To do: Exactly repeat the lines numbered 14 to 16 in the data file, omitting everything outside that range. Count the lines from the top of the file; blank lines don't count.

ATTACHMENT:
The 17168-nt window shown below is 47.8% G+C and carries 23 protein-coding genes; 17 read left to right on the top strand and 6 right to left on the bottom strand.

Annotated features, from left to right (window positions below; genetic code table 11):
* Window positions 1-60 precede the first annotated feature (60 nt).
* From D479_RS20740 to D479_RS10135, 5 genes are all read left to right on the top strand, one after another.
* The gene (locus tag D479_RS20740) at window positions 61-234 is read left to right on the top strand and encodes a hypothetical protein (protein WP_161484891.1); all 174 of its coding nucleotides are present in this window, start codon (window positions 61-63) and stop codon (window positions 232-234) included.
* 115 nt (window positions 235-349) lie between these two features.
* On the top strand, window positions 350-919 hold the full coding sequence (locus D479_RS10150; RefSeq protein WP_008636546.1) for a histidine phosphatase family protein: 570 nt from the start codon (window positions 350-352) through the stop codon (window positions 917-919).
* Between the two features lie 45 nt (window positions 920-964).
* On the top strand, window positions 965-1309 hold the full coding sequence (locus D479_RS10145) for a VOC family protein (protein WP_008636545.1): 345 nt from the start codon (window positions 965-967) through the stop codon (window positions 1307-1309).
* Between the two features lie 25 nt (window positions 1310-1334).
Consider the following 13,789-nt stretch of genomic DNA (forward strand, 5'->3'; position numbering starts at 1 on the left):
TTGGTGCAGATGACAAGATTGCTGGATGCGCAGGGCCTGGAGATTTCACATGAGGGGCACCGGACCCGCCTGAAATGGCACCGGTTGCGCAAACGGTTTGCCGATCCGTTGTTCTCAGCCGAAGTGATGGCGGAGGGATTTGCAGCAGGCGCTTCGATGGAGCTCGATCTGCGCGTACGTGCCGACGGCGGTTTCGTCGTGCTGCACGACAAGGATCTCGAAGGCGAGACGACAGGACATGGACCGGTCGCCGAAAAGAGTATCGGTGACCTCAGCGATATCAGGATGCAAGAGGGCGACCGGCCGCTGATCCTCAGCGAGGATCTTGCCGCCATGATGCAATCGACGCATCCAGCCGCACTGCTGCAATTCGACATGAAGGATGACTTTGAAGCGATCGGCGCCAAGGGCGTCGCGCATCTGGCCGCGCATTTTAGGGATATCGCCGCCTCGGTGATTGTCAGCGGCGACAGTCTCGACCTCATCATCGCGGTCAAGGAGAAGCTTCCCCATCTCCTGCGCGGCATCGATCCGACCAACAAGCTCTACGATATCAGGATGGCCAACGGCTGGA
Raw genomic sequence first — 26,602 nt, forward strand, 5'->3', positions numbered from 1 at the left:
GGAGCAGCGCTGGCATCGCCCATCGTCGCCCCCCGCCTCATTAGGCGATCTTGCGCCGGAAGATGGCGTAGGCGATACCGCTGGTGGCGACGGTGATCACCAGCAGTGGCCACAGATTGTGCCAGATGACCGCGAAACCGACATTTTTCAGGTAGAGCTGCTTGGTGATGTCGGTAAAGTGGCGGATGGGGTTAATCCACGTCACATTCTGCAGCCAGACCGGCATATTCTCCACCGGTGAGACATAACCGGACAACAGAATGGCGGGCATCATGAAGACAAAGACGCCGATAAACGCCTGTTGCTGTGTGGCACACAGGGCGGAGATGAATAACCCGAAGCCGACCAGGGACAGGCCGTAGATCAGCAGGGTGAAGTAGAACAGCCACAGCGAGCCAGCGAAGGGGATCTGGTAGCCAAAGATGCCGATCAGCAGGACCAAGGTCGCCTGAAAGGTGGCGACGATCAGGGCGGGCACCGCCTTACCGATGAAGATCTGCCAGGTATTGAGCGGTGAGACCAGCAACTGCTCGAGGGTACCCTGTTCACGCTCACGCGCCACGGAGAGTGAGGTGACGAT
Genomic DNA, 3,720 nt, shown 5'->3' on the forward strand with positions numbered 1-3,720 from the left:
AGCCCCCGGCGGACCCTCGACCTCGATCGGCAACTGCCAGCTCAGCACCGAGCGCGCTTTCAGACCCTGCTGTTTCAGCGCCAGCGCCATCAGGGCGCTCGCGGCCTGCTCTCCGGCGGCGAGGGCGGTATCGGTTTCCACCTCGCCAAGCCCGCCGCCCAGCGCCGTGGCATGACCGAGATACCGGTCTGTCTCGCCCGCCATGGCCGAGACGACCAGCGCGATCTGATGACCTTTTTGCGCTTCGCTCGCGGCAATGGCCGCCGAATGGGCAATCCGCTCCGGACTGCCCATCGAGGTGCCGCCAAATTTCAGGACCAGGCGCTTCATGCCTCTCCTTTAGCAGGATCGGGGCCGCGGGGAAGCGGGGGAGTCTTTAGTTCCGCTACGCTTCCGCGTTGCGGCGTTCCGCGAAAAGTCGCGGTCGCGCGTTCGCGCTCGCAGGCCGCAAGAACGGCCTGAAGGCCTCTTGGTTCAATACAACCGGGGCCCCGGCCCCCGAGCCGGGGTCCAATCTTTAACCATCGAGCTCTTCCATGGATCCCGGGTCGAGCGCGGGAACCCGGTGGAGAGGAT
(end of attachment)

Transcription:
GGAGCAGCGCTGGCATCGCCCATCGTCGCCCCCCGCCTCATTAGGCGATCTTGCGCCGGAAGATGGCGTAGGCGATACCGCTGGTGGCGACGGTGATCACCAGCAGTGGCCACAGATTGTGCCAGATGACCGCGAAACCGACATTTTTCAGGTAGAGCTGCTTGGTGATGTCGGTAAAGTGGCGGATGGGGTTAATCCACGTCACATTCTGCAGCCAGACCGGCATATTCTCCACCGGTGAGACATAACCGGACAACAGAATGGCGGGCATCATGAAGACAAAGACGCCGATAAACGCCTGTTGCTGTGTGGCACACAGGGCGGAGATGAATAACCCGAAGCCGACCAGGGACAGGCCGTAGATCAGCAGGGTGAAGTAGAACAGCCACAGCGAGCCAGCGAAGGGGATCTGGTAGCCAAAGATGCCGATCAGCAGGACCAAGGTCGCCTGAAAGGTGGCGACGATCAGGGCGGGCACCGCCTTACCGATGAAGATCTGCCAGGTATTGAGCGGTGAGACCAGCAACTGCTCGAGGGTACCCTGTTCACGCTCACGCGCCACGGAGAGTGAGGTGACGAT
Genomic DNA, 3,720 nt, shown 5'->3' on the forward strand with positions numbered 1-3,720 from the left:
AGCCCCCGGCGGACCCTCGACCTCGATCGGCAACTGCCAGCTCAGCACCGAGCGCGCTTTCAGACCCTGCTGTTTCAGCGCCAGCGCCATCAGGGCGCTCGCGGCCTGCTCTCCGGCGGCGAGGGCGGTATCGGTTTCCACCTCGCCAAGCCCGCCGCCCAGCGCCGTGGCATGACCGAGATACCGGTCTGTCTCGCCCGCCATGGCCGAGACGACCAGCGCGATCTGATGACCTTTTTGCGCTTCGCTCGCGGCAATGGCCGCCGAATGGGCAATCCGCTCCGGACTGCCCATCGAGGTGCCGCCAAATTTCAGGACCAGGCGCTTCATGCCTCTCCTTTAGCAGGATCGGGGCCGCGGGGAAGCGGGGGAGTCTTTAGTTCCGCTACGCTTCCGCGTTGCGGCGTTCCGCGAAAAGTCGCGGTCGCGCGTTCGCGCTCGCAGGCCGCAAGAACGGCCTGAAGGCCTCTTGGTTCAATACAACCGGGGCCCCGGCCCCCGAGCCGGGGTCCAATCTTTAACCATCGAGCTCTTCCATGGATCCCGGGTCGAGCGCGGGAACCCGGTGGAGAGGAT